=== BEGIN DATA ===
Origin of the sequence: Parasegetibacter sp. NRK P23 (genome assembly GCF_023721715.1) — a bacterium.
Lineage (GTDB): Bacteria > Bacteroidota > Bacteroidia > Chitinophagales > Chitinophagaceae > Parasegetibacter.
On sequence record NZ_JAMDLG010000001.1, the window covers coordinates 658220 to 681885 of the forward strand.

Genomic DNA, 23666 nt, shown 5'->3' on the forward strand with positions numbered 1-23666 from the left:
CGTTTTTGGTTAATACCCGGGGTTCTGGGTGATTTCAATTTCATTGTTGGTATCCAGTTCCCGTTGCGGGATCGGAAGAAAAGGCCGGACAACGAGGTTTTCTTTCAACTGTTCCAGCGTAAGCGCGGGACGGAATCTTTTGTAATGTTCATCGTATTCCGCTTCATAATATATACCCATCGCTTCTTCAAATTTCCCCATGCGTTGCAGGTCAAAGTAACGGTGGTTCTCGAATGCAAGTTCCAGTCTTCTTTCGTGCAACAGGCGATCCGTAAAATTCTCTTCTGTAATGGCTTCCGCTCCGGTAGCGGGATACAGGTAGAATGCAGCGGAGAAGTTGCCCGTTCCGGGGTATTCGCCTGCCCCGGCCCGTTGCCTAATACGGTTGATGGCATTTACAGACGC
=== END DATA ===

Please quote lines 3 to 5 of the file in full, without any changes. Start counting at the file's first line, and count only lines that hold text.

On sequence record NZ_JAMDLG010000001.1, the window covers coordinates 658220 to 681885 of the forward strand.

Genomic DNA, 23666 nt, shown 5'->3' on the forward strand with positions numbered 1-23666 from the left:
CGTTTTTGGTTAATACCCGGGGTTCTGGGTGATTTCAATTTCATTGTTGGTATCCAGTTCCCGTTGCGGGATCGGAAGAAAAGGCCGGACAACGAGGTTTTCTTTCAACTGTTCCAGCGTAAGCGCGGGACGGAATCTTTTGTAATGTTCATCGTATTCCGCTTCATAATATATACCCATCGCTTCTTCAAATTTCCCCATGCGTTGCAGGTCAAAGTAACGGTGGTTCTCGAATGCAAGTTCCAGTCTTCTTTCGTGCAACAGGCGATCCGTAAAATTCTCTTCTGTAATGGCTTCCGCTCCGGTAGCGGGATACAGGTAGAATGCAGCGGAGAAGTTGCCCGTTCCGGGGTATTCGCCTGCCCCGGCCCGTTGCCTAATACGGTTGATGGCATTTACAGACGC